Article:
Years ago, the enthusiast crowd and many industry observers were appalled at Porsche’s introduction of the Cayenne. Clearly an effort to build volume and profit for the company, many feared an SUV would destroy the Porsche brand.
The naysayers (me included) were wrong. The Cayenne has gone on to be the brand’s biggest seller and I think it’s fair to say that the 911 just keeps cruising along as one of the world’s premier sports cars. One of the reasons that the Cayenne did not damage the Porsche brand was that Stuttgart was incredibly clear that the Cayenne would be the “Porsche of SUVs,” in other words, a high performance SUV. Jeff Zwart (a Porsche factory driver as well as commercial director) directed, participated in and produced this Cayenne introductory video for Porsche:
Obviously, the sole purpose of this video was to establish the Cayenne’s performance credentials and lineage. Porsche successfully expanded volume by introducing a product true to the brand’s core values and marketed it successfully based on those values. In fact you could argue that Porsche is doing exactly the same thing with the Panamera (introducing the “Porsche of four door sedans”). We could debate whether the world needs another high performance sedan given Audi’s S models, BMW’s M series and Mercedes-Benz AMG models, but so far Porsche Panamera sales indicate that from a product point of view, Porsche judged the market well.
Porsche has successfully proven that it can expand volume by carefully developing line extensions that reflect the brand’s core value of performance.
So why, would they allow their latest marketing campaign to go so far afield? What would possess them to feature the iconic 911 and the very successful Cayman in communications designed to demonstrate that they are not “just” high performance sports cars, rather they are excellent everyday drivers:
Do the marketing folks at Porsche really think that a perception of a lack of everyday utility is holding back sales of 911s? Really?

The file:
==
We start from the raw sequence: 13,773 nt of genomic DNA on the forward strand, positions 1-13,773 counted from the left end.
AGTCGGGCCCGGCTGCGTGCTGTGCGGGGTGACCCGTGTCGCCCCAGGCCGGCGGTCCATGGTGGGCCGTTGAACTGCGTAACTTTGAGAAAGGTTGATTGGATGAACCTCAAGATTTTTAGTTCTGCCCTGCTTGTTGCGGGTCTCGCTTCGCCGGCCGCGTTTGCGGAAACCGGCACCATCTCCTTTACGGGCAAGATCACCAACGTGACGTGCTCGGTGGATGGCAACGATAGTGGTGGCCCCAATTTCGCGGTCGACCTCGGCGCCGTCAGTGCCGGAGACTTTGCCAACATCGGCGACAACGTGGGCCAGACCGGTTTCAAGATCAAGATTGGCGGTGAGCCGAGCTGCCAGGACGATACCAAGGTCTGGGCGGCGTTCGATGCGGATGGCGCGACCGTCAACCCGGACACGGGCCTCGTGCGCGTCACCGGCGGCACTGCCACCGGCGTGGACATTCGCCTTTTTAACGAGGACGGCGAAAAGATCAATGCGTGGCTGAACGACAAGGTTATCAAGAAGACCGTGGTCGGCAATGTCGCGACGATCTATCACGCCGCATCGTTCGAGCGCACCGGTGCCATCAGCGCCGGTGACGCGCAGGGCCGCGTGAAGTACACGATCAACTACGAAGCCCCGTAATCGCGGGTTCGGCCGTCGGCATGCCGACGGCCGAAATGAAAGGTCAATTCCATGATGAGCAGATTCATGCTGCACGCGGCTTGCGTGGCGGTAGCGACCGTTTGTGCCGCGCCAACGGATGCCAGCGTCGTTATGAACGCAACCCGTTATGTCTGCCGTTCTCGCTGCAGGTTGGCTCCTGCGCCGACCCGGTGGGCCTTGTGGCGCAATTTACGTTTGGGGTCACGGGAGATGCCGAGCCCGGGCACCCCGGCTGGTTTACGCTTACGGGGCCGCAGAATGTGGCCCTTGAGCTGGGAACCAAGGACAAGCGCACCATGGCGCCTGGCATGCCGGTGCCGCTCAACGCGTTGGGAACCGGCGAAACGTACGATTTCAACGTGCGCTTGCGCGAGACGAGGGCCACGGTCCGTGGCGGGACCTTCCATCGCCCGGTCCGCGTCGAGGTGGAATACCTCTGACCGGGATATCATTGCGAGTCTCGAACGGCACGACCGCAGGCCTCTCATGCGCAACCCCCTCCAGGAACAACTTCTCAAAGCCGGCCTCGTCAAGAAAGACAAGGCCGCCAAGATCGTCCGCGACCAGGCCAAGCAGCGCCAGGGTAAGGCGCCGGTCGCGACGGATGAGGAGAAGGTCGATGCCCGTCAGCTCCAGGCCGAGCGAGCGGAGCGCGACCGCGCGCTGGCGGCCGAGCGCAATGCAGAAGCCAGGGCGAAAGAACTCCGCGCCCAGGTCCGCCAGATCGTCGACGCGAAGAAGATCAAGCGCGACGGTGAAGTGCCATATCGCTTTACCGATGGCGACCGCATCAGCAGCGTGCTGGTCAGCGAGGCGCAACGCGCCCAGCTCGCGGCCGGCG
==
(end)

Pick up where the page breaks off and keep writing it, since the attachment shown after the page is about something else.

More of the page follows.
Sounds like research run amok.
I hate to clue the marketing guys in, but the 911 and Cayman are not good everyday drivers. They’re not great in the snow, they don’t offer much room for luggage or bags of cement, nor do I envy that child that had to get in the back seat of the “school bus.” I will give them “getaway car,” after a long day at the office driving home in a Porsche would be sweet.
Seems to me that the designers and the engineers have done a very good job of defining the 911 and the Cayman. To quote an old BMW headline, the 911 and the Cayman are “The epitome of truth in packaging.” They are not particuallry utile but they are great looking and big fun to drive.
The essence of clear positioning is knowing not only what you “are” but knowing what you “are not.” The 911 and the Cayman “are not” good everyday drivers and they are not particularly utile. They “are” however, high performance machines that offer a very special driving experience.
I do recognize that a lack of utility prevents people from buying 911s and Caymans, but that’s the way it should be and marketing shouldn’t be trying to change it.
In the never-ending quest for volume, they may squeeze a few more units out of the 911 and the Cayman. The real question is, will it be worth it?